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Switching to OS X for web development ?

#26
Wow. My late 2009 iMac used to be 1800 € tops for the 27 inch model.

Now you have to pay upwards of 2300 € for the 27 inch models.

A 256 GB flash drive upgrade (no Fusion Drive) is +100 USD, in Europe it's +240 €

You want 16 GB RAM you add 240 € (for + 8 GB) when 2x 8 GB of branded "gamer" SDRAM like HyperX is 130 € on Amazon. Even the most ridiculous overclocker / gaming enthusiast pair of 2x 8 GB is 160 €.

I knew Apple was ridiculous about RAM price but the Flash upgrade and the total price of iMacs nowadays is kinda disappointing.

Is it worth it for a 5 K display ? Meh. Guess I'm not switching soon after all. :/
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#27
I'm having seconds thoughts about a Hackintosh now.. particularly if I continue to work inside a VM for some time it's much less of a gamble. I have a free 128GB SSD for it, and my PC was already built for that.

Are they very stable these days, and can you use the latest OS X version?
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#28
I'm pretty sure they run the latest OSX/MacOS that's out there. I have a Hack on my main PC that I installed dual boot just to mess around with it, but I haven't used it too much since I still actually prefer to develop on my retina-MBP. Here is what I will say though. When I first installed back on Maverick, it was a little tough. My mobo wasn't very standard, it was an ASUS and was a mobo I bought back in 2012 in Japan and was apparently not common. I found a guide specifically for it on the TonyMac forums and followed that during installation. Even doing that, I had about as many problems getting it going as I had experienced with getting some Linux distros working in the past (pre-2010). I had to mess around with KEXTs to get everything working. Eventually I got it working and nearly everything worked. My Nvidia driver worked, SSD was being stripped properly, the CPU was even being properly scaled based on workload requirements, and I could actually put the system into Sleep mode. Eventually I updated it to El Capitan/Sierra and surprised at how moderately painless the process was. The only thing I had issues with was the video driver which didn't work with the new upgrade and I had to remember how to get into the bootloader (which I had disabled to make it boot straight to Mac), in order to disable the vid driver from starting so I could update it. Beyond that the update was incredibly painless and I was surprised how easy the new Clover installer was.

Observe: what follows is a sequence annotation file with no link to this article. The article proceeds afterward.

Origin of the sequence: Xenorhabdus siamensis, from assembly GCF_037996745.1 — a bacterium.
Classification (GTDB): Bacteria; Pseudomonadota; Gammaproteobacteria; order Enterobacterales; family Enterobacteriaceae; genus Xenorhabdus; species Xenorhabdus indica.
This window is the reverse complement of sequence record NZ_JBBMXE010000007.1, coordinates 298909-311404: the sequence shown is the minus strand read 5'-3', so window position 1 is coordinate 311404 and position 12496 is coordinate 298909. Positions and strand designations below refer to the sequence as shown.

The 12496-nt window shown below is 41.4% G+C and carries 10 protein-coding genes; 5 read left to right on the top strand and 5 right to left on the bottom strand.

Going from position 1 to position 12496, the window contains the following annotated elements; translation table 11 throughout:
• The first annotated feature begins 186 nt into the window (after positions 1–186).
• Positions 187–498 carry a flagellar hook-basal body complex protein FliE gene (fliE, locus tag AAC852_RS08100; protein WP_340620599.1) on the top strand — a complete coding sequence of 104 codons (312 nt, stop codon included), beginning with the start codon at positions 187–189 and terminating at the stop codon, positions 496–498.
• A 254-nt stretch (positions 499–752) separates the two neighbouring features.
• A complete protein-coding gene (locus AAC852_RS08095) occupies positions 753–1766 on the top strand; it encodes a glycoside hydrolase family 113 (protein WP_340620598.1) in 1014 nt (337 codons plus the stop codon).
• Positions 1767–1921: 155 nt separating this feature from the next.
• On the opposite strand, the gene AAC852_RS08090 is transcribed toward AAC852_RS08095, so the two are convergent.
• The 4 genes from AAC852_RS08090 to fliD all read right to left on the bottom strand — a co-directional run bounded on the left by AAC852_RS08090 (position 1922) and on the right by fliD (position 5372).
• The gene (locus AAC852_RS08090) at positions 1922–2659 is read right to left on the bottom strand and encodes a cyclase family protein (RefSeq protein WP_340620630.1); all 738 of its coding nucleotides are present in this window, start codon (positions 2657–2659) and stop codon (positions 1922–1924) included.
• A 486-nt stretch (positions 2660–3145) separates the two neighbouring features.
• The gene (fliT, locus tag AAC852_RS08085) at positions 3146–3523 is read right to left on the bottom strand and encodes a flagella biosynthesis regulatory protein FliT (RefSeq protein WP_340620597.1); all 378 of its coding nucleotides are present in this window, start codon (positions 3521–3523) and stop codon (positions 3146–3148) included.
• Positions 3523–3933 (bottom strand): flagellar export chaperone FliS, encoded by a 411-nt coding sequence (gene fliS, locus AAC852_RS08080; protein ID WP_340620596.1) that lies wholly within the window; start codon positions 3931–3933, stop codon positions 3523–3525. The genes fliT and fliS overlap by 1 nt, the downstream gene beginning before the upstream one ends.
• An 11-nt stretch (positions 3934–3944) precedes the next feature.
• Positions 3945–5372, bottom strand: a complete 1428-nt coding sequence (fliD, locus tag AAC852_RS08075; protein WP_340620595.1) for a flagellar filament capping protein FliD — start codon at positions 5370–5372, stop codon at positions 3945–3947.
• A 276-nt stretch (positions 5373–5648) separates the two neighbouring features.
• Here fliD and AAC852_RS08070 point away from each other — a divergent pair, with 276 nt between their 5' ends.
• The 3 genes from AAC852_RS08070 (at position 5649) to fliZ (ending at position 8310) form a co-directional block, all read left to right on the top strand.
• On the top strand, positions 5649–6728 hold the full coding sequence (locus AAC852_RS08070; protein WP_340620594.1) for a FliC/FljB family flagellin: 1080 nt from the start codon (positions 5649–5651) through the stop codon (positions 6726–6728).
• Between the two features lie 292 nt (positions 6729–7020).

I only ever use Mac for dev work though so I can't comment on the stability of Adobe's applications on a hack really, but in the little that I have used it, I haven't experienced a kernal Panic or anything like that. I also suspect if you followed a TonyMacs build guide complete with a Gigabyte board, you should probably have a much easier time than I had. If you have the parts and time to do it, it might be worth checking out before you drop 2k+ euros on a new system.
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#29
I built a small hack a few months ago with sierra. Since sierra was relatively new at the time, it took a while getting everything working properly. Most things worked, but the big thing was audio wasn't working and It took a lot of messing around to get it to work. In retrospect it wasn't too hard, but I was learning about bootloaders and kext files so I ended up doing a lot of wrong things and had to re-install a quite a few times.

If I were to do it again, I would follow one of the guides and configure my box exactly like the person who wrote the guide. That way, you have a good idea that it's not going to take days getting the thing working.

The main thing about hacks is that I can't stand any of the pc cases out there. I almost considered building my own case like this guy did because I couldn't find a single one that looked good enough to have on my desktop. People usually say Lian Li cases are good design, but IMHO ther cases are just barely "not ugly" but I wouldn't call them good looking. I'll probably end up bolting this one to the bottom of my desk and it won't really be an issue, but what's up with pc cases? Aren't there any pc users out there that like to have a computer that's just simple and elegant? I'm not really into the cases with glass windows and neon inside like it's a lowrider or something.
Edited: 2017-02-13, 5:19 pm
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#30
(2017-02-13, 10:26 am)ファブリス Wrote: Wow. My late 2009 iMac used to be 1800 € tops for the 27 inch model.

Now you have to pay upwards of 2300 € for the 27 inch models.

A 256 GB flash drive upgrade (no Fusion Drive) is +100 USD, in Europe it's +240 €

You want 16 GB RAM  you add 240 €  (for + 8 GB)  when 2x 8 GB of branded "gamer" SDRAM  like HyperX is 130 € on Amazon. Even the most ridiculous overclocker / gaming enthusiast pair of 2x 8 GB is 160 €.

I knew Apple was ridiculous about RAM price but the Flash upgrade and the total price of iMacs nowadays is kinda disappointing.

Is it worth it for a 5 K display ? Meh. Guess I'm not switching soon after all. :/

Apple is semi-famous for stable prices within their lines.  I would chalk the price discrepancy up to a combination of inflation and different specs.  I did a little search and 1800€ in 2009 is 2019€ now.  As you've noticed, a little more or less RAM can account for the rest of the difference.

As far as ram and harddrives go, well that's the way it's always been with macs.  Apple's margins are in the top 3% of the consumer electronics industry.  That's why you can build a similarly speced hack for less than 1/2 the price.  But you can bet the mac is working out of the box and you don't need to worry about incompatible parts or unexpected glitches.